MATC instructor sees more demand for VMware training
January 27, 2014
From bizjournals.com: “MATC instructor sees more demand for VMware training” — By Denise Lockwood – Let’s talk about IT trends and how Milwaukee Area Technical College has designed its curriculum around those trends, specifically virtual servers and data storage and the huge need companies have in filling positions with IT types who have software certification called VMware.
MATC is aligning its IT curriculum with a number of highly sought after skills, but VMware is “the 800-pound gorilla in the middle of the room,” said Brian Kirsch, an IT networking instructor at MATC.
“VMware has revolutionized everything and it’s not going to go away any time soon,” Kirsch said. “I only see it continuing to grow.”
So what constitutes virtual servers and data storage?
Companies use virtual servers to run their data centers and reduce their server footprint. So if you’ve got a more powerful server, you can run smaller servers off one large server. And chances are good that if you work at or want to work at a company that uses virtual services and data storage, that company is probably using VMware — 60 percent of the servers in the world run on VMware.
The problem (and opportunity) is that 120,000 people are certified in VMware training and with that type of utilization, the number of people with certifications should probably be in the millions. So if you are looking for a career in the IT industry or a change in your IT emphasis, this is a good direction to take, Kirsch said.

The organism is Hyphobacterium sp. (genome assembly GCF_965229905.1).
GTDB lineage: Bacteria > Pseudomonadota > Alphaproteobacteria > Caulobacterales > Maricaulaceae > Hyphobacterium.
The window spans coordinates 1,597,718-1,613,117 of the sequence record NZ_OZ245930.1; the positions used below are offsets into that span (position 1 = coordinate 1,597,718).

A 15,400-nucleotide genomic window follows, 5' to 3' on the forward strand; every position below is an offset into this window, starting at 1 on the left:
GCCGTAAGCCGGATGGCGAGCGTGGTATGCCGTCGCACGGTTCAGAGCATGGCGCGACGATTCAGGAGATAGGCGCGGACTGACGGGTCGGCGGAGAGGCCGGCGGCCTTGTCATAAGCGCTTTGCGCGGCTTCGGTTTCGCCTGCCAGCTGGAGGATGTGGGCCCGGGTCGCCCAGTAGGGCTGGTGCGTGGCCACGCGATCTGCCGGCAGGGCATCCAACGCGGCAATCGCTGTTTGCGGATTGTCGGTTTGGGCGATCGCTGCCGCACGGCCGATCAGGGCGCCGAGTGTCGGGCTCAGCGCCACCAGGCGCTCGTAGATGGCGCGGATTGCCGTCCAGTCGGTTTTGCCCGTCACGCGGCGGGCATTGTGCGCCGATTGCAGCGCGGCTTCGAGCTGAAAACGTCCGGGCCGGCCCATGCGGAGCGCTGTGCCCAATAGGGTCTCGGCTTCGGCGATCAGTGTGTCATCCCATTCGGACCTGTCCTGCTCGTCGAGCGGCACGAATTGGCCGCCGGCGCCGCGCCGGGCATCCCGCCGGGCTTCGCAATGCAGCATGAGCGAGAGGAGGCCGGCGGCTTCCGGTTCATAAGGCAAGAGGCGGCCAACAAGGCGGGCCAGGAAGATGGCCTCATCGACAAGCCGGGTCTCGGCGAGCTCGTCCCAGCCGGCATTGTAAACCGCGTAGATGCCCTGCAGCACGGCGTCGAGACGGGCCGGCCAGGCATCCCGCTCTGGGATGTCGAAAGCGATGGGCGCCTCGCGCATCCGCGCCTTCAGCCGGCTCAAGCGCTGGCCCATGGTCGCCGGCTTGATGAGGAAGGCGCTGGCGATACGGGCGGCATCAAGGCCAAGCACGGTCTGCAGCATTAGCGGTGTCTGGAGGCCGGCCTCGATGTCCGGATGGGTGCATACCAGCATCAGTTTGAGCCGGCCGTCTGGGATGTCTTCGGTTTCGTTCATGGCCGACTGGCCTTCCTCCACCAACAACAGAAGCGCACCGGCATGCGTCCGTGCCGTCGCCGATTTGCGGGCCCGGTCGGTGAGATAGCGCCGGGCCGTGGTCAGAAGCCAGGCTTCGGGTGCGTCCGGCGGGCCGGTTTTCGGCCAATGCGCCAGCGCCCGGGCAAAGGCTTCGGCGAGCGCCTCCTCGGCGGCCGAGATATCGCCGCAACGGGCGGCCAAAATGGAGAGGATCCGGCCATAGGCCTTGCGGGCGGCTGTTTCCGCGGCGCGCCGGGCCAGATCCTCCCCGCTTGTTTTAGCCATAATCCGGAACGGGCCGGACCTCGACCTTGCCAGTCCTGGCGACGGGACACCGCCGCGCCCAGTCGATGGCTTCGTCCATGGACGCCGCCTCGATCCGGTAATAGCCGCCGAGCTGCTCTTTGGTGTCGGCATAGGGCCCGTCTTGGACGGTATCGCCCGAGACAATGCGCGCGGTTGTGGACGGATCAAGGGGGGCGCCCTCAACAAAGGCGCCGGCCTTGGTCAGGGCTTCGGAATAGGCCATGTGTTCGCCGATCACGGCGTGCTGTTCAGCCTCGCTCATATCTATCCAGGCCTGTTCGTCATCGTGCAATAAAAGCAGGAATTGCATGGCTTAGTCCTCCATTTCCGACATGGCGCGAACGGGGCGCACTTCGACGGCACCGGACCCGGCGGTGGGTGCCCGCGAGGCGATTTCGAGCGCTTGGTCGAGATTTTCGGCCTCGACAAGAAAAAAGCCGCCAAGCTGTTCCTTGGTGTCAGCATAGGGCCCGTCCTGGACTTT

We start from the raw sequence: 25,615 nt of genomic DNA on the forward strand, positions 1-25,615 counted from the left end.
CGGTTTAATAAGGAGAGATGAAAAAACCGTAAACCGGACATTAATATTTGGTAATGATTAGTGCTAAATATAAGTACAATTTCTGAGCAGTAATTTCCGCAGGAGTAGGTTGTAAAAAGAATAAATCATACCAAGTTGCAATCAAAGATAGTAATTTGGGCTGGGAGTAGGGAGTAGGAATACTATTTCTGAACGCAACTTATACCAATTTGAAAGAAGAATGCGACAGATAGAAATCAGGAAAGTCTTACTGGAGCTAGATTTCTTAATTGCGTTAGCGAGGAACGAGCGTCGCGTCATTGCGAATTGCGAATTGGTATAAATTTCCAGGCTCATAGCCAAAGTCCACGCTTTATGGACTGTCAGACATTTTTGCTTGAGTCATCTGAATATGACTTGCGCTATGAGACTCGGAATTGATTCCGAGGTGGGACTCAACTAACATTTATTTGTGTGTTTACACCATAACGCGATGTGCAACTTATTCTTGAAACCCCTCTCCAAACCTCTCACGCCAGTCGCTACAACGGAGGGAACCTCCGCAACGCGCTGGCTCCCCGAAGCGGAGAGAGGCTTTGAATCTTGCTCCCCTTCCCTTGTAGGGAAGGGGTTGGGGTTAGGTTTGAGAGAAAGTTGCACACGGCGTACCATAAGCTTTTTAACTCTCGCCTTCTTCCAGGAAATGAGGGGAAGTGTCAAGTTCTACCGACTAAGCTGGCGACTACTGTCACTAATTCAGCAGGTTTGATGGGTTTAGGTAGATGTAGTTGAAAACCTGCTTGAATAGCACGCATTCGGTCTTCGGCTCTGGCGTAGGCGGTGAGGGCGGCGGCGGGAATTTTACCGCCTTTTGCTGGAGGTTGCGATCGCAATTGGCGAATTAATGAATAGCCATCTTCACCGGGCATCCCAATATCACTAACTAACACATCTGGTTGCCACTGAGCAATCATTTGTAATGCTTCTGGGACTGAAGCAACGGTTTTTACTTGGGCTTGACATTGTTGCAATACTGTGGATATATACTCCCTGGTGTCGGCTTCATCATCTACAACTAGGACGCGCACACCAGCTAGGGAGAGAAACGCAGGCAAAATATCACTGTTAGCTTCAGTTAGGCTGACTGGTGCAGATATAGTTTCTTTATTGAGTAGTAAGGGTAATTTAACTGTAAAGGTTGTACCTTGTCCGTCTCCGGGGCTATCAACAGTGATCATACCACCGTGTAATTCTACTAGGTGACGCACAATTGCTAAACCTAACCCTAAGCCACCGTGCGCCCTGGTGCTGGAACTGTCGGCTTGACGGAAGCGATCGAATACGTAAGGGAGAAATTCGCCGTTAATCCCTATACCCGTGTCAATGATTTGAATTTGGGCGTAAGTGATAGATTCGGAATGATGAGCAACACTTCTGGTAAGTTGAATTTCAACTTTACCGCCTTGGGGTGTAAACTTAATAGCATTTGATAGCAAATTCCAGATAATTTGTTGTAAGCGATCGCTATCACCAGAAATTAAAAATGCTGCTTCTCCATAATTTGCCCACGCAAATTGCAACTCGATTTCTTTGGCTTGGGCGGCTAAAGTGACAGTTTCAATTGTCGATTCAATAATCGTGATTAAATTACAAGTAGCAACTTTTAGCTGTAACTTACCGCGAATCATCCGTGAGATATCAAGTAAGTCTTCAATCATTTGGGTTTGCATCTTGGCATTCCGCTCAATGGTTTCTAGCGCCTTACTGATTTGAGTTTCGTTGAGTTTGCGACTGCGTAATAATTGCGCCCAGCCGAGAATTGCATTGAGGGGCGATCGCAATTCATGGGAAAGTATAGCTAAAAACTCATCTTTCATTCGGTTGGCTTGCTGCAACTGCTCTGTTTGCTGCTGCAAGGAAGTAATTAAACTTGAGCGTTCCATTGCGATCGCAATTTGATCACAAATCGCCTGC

Locally, Northwestern Mutual, Aurora Health Care and FIS are just a few companies that run VMware. New graduates who graduate with an IT network specialist associate degree and get certified in how to use the software can expect to earn $40,000. Demand is high: People with a few years of experience in VMware and certification are earning $80,000 to $100,000 a year.
The demand is so high that Kirsch, who has been teaching VMware, has seen companies pluck students from his classroom and offer them jobs before they earn the actual certificate, which is done through VMware, Kirsch said.
“I personally get to turn down one job offer a week,” Kirsch said. “And one of my students who was in my class actually had to negotiate time off with his employer to finish the class.”
A number of IT professionals, who already have degrees, are returning to take the VMware class. The class isn’t easy and the VMware certification test is difficult, which is why MATC is hoping to offer a followup in the 2014-15 school year, Kirsch said.
“We often say that our education programs are one of the best kept secrets in Milwaukee,” Kirsch said. “We’d like that to change.”